The Interim Internal Audit Manager presented the proposed Internal Audit plan for the three year period 2017/18 to 2019/20 and highlighted the key considerations for the Committee.  The Plan would inform the annual opinion on the adequacy of the Council’s arrangements on risk management, control and corporate governance.  Development of the Plan had included consultation with Chief Officers on risks and priorities for their respective areas.  The Plan was subject to regular review to ensure a degree of flexibility to respond to organisational changes and audit days would be allocated at the scoping stage of each audit to enable resources to be effectively managed.

 

Councillor Alison Halford said that the previous practice of holding joint briefings between the Committee and Overview & Scrutiny Chairs had been useful.  The Chief Executive suggested that the Committee may wish to pursue this in the new Council.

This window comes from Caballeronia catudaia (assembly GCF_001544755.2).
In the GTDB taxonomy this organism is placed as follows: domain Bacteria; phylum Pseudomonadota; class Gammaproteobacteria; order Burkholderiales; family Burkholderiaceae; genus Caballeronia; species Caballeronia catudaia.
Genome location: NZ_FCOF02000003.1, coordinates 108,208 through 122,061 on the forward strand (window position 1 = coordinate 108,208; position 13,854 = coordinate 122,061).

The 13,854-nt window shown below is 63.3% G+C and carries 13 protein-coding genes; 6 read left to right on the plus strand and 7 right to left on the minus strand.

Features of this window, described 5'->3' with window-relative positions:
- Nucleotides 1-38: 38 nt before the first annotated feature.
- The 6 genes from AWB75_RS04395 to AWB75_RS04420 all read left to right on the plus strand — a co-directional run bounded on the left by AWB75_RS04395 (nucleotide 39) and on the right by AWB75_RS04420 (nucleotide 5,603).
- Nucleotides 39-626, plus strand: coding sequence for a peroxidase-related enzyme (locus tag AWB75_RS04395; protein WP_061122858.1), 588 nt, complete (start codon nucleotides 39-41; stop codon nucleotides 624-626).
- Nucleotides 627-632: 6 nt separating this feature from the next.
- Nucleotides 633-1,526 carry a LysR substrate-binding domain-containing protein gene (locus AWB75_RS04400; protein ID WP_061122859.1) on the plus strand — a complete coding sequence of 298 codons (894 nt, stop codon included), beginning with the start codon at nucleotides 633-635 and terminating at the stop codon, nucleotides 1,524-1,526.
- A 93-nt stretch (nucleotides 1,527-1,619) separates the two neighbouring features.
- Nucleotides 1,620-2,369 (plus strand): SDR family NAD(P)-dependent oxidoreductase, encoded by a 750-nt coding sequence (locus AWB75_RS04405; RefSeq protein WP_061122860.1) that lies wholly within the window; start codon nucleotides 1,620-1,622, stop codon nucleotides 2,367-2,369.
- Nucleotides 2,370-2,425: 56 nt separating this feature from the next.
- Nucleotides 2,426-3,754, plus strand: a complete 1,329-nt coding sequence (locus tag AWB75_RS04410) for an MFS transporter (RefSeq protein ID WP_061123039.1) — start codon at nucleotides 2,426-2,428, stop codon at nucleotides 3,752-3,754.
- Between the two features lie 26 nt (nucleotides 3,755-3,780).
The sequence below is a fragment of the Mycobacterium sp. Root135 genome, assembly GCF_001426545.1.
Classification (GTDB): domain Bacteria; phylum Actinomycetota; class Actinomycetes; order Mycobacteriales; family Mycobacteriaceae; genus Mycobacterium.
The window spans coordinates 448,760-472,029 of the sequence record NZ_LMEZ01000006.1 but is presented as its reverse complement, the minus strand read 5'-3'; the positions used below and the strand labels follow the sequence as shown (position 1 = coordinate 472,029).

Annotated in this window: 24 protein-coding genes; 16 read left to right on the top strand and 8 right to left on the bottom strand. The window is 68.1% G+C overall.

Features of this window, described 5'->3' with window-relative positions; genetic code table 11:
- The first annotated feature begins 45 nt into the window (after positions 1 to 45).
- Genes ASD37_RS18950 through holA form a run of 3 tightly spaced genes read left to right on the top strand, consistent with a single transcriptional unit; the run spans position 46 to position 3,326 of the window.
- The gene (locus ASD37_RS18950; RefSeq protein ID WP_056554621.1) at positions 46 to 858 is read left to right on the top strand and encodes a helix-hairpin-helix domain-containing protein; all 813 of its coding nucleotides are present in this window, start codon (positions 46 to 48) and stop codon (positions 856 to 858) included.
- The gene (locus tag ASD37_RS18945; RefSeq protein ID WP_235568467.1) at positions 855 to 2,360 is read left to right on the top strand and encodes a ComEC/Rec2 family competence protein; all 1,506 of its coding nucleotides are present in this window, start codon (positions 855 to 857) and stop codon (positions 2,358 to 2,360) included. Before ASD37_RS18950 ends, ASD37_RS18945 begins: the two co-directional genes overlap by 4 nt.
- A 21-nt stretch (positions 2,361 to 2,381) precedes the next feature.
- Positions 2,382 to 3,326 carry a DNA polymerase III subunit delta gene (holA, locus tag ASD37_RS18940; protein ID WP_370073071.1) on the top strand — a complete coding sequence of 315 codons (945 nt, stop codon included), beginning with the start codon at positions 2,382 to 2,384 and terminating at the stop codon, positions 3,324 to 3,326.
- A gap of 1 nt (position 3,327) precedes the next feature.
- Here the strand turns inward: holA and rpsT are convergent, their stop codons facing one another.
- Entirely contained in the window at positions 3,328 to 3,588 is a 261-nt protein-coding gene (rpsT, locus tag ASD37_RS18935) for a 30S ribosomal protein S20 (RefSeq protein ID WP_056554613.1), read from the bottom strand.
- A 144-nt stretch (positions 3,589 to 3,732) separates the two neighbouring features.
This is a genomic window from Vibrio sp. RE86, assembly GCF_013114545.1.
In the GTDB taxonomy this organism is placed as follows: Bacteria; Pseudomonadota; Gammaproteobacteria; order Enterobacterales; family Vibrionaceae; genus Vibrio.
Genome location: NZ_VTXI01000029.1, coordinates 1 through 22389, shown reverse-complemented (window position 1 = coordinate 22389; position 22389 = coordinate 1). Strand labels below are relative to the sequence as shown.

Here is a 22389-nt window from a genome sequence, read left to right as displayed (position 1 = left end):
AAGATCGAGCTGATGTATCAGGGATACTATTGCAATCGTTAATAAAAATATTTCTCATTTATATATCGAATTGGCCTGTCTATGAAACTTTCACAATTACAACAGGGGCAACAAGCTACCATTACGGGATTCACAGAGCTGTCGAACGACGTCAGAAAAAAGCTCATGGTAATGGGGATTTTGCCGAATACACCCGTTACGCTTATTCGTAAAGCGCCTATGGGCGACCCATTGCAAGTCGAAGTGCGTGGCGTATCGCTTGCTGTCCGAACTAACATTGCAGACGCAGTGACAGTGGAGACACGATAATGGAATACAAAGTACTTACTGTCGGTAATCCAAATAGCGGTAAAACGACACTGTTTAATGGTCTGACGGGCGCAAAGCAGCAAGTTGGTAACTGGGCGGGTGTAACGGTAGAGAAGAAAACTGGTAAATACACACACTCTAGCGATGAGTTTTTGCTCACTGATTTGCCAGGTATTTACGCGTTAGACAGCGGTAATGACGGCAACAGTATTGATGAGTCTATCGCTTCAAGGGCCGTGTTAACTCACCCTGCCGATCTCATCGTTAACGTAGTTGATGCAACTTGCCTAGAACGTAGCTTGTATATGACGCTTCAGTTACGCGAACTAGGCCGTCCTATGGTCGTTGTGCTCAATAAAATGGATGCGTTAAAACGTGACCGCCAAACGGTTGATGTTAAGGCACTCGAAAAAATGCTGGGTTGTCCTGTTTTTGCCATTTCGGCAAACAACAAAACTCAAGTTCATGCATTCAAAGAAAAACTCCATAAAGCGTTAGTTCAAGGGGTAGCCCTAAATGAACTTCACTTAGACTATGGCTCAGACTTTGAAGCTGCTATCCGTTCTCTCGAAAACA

Councillor Arnold Woolley referred to the three considerations required of the Committee and said that an assurance by the Interim Internal Audit Manager was needed to determine the adequacy of audit resources.  The Chairman reaffirmed the commitment previously given that any concerns about capacity would be raised.

 

The Chief Executive gave a reminder that Internal Audit resources were being maintained at an agreed level and were similar to that in other councils.  The Chief Officer (Governance) said that regular assurance was sought and received on the team’s capacity to undertake the Audit Plan.  The Interim Internal Audit Manager confirmed that she had no concerns about resources to deliver the Plan and that if this was not the case, she would raise this immediately.